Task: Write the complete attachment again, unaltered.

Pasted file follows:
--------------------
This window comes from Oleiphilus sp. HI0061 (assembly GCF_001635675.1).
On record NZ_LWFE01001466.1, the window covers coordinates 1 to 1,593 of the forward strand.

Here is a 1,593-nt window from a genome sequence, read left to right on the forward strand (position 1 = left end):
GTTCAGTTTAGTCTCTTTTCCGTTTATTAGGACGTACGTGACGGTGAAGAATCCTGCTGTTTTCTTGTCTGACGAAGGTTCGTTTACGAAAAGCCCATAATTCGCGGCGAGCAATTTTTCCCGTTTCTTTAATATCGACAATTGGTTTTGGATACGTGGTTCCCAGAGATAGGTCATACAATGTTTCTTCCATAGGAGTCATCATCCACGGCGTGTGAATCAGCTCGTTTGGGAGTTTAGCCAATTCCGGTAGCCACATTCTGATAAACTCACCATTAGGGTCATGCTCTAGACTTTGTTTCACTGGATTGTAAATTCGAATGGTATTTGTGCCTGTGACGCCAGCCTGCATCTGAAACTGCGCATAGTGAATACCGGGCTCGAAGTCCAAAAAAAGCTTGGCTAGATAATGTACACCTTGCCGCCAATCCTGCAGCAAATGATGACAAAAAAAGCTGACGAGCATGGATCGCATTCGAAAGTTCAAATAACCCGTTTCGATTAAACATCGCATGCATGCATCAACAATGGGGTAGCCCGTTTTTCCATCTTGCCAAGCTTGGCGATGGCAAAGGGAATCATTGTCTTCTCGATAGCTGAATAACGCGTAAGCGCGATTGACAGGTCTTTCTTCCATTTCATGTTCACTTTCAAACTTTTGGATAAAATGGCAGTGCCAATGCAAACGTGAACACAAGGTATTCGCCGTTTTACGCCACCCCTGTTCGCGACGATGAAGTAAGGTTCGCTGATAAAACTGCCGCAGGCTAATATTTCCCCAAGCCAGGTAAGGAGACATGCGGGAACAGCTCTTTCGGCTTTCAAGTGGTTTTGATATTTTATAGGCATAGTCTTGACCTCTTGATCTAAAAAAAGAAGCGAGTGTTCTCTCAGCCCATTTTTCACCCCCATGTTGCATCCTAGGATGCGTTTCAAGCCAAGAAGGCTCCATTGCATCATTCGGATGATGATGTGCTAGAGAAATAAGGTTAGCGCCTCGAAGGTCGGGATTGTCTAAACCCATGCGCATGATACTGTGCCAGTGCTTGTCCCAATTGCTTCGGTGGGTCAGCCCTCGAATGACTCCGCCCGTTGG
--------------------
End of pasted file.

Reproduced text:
This window comes from Oleiphilus sp. HI0061 (assembly GCF_001635675.1).
On record NZ_LWFE01001466.1, the window covers coordinates 1 to 1,593 of the forward strand.

Here is a 1,593-nt window from a genome sequence, read left to right on the forward strand (position 1 = left end):
GTTCAGTTTAGTCTCTTTTCCGTTTATTAGGACGTACGTGACGGTGAAGAATCCTGCTGTTTTCTTGTCTGACGAAGGTTCGTTTACGAAAAGCCCATAATTCGCGGCGAGCAATTTTTCCCGTTTCTTTAATATCGACAATTGGTTTTGGATACGTGGTTCCCAGAGATAGGTCATACAATGTTTCTTCCATAGGAGTCATCATCCACGGCGTGTGAATCAGCTCGTTTGGGAGTTTAGCCAATTCCGGTAGCCACATTCTGATAAACTCACCATTAGGGTCATGCTCTAGACTTTGTTTCACTGGATTGTAAATTCGAATGGTATTTGTGCCTGTGACGCCAGCCTGCATCTGAAACTGCGCATAGTGAATACCGGGCTCGAAGTCCAAAAAAAGCTTGGCTAGATAATGTACACCTTGCCGCCAATCCTGCAGCAAATGATGACAAAAAAAGCTGACGAGCATGGATCGCATTCGAAAGTTCAAATAACCCGTTTCGATTAAACATCGCATGCATGCATCAACAATGGGGTAGCCCGTTTTTCCATCTTGCCAAGCTTGGCGATGGCAAAGGGAATCATTGTCTTCTCGATAGCTGAATAACGCGTAAGCGCGATTGACAGGTCTTTCTTCCATTTCATGTTCACTTTCAAACTTTTGGATAAAATGGCAGTGCCAATGCAAACGTGAACACAAGGTATTCGCCGTTTTACGCCACCCCTGTTCGCGACGATGAAGTAAGGTTCGCTGATAAAACTGCCGCAGGCTAATATTTCCCCAAGCCAGGTAAGGAGACATGCGGGAACAGCTCTTTCGGCTTTCAAGTGGTTTTGATATTTTATAGGCATAGTCTTGACCTCTTGATCTAAAAAAAGAAGCGAGTGTTCTCTCAGCCCATTTTTCACCCCCATGTTGCATCCTAGGATGCGTTTCAAGCCAAGAAGGCTCCATTGCATCATTCGGATGATGATGTGCTAGAGAAATAAGGTTAGCGCCTCGAAGGTCGGGATTGTCTAAACCCATGCGCATGATACTGTGCCAGTGCTTGTCCCAATTGCTTCGGTGGGTCAGCCCTCGAATGACTCCGCCCGTTGG